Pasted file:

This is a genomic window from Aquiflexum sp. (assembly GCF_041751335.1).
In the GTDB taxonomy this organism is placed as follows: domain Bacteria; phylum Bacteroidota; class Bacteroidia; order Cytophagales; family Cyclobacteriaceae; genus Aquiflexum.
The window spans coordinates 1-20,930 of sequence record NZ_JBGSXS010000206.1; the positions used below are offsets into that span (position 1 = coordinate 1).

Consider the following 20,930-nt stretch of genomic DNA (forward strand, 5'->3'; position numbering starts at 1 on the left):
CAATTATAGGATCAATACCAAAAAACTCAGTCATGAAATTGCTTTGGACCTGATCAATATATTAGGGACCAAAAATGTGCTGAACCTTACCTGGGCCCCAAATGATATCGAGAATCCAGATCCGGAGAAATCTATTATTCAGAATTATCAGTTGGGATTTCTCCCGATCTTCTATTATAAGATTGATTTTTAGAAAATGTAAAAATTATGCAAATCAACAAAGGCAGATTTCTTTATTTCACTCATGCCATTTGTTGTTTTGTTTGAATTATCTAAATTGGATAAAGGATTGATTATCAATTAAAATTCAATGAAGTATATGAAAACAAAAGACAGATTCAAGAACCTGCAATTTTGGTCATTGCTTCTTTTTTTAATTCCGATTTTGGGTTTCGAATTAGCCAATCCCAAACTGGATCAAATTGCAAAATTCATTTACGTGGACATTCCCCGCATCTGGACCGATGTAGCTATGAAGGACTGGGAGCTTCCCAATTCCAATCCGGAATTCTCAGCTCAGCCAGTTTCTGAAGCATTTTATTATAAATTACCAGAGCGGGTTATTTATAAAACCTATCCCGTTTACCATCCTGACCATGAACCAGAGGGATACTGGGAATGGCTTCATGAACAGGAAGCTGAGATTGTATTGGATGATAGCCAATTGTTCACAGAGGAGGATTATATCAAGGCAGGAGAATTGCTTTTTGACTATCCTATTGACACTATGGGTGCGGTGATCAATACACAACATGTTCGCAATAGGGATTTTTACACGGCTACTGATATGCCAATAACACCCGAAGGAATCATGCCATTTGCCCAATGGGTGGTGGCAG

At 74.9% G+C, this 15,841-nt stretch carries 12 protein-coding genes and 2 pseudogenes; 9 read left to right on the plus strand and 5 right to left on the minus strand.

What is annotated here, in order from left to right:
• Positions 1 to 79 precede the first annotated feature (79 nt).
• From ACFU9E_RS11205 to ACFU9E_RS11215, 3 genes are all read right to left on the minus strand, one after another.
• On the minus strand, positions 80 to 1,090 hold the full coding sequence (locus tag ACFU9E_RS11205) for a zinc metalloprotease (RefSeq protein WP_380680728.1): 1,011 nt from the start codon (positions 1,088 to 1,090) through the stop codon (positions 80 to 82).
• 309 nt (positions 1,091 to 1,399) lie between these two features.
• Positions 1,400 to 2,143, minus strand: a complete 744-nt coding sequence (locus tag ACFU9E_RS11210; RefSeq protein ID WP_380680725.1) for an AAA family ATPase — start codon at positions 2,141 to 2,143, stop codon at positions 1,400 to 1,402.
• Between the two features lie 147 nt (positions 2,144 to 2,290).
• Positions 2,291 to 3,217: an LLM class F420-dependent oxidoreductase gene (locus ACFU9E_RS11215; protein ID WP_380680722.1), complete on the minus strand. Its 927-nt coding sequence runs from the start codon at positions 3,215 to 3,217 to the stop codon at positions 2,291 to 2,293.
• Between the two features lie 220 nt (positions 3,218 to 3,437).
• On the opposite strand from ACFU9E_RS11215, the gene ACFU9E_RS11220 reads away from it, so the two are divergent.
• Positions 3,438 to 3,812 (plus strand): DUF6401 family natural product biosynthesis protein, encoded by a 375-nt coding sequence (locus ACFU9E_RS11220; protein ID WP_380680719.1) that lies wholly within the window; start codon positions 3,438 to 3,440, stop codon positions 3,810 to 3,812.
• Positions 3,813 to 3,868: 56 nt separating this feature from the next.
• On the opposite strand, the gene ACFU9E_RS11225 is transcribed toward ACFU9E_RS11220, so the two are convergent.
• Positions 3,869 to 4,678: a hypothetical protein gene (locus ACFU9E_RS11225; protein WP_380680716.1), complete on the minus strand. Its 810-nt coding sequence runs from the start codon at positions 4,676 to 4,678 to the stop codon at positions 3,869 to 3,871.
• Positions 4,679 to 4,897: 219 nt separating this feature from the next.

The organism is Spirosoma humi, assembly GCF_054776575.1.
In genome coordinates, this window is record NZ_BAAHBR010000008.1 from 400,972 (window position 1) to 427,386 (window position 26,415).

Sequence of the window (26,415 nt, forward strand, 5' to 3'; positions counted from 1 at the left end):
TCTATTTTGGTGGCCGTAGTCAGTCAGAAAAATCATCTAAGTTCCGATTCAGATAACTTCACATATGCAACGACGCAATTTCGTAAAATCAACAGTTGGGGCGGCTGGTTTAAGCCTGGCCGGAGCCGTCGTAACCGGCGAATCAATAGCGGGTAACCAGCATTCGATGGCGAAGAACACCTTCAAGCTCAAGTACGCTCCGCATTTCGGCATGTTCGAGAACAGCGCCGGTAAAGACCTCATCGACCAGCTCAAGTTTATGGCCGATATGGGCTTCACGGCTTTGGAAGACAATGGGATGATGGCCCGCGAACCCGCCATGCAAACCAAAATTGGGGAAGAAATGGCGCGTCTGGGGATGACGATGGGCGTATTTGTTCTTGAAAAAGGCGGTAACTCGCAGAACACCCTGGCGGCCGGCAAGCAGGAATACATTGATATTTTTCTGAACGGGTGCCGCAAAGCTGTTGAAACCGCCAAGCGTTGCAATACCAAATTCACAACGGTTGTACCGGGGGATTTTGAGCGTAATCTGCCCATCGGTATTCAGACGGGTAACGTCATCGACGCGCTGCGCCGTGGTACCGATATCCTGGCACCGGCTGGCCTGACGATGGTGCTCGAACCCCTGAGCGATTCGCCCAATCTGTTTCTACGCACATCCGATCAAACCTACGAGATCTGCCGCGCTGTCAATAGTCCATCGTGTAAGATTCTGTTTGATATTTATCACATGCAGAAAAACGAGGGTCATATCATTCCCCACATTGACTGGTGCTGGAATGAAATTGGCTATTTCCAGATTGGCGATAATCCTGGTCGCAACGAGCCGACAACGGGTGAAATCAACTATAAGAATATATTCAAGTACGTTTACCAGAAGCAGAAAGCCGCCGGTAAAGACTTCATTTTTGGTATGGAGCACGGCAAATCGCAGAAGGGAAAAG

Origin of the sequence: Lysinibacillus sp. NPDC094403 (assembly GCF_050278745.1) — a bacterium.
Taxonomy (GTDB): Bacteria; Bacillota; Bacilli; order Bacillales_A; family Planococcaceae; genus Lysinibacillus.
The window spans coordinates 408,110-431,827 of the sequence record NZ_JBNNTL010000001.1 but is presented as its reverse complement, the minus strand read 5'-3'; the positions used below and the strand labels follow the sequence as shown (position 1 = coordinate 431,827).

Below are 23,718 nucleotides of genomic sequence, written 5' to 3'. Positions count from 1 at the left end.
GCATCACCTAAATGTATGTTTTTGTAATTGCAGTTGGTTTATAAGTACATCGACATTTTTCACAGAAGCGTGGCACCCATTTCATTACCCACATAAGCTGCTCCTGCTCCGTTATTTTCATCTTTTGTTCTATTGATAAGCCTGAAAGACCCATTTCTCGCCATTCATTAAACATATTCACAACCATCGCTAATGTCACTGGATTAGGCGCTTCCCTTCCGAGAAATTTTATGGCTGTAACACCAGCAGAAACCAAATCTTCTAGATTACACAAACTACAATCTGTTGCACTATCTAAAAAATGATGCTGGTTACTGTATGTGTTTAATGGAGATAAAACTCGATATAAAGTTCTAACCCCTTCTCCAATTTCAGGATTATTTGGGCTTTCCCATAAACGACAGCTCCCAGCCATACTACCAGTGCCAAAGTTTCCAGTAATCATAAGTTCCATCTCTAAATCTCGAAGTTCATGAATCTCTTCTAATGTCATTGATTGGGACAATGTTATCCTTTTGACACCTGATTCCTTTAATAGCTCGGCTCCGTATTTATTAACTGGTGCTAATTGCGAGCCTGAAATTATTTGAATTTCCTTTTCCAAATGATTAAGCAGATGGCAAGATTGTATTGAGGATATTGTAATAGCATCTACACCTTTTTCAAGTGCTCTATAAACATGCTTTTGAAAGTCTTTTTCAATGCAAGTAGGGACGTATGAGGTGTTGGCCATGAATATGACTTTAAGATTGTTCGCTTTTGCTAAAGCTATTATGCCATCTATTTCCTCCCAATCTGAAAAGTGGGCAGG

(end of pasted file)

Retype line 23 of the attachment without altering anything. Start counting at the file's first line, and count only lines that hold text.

In genome coordinates, this window is record NZ_BAAHBR010000008.1 from 400,972 (window position 1) to 427,386 (window position 26,415).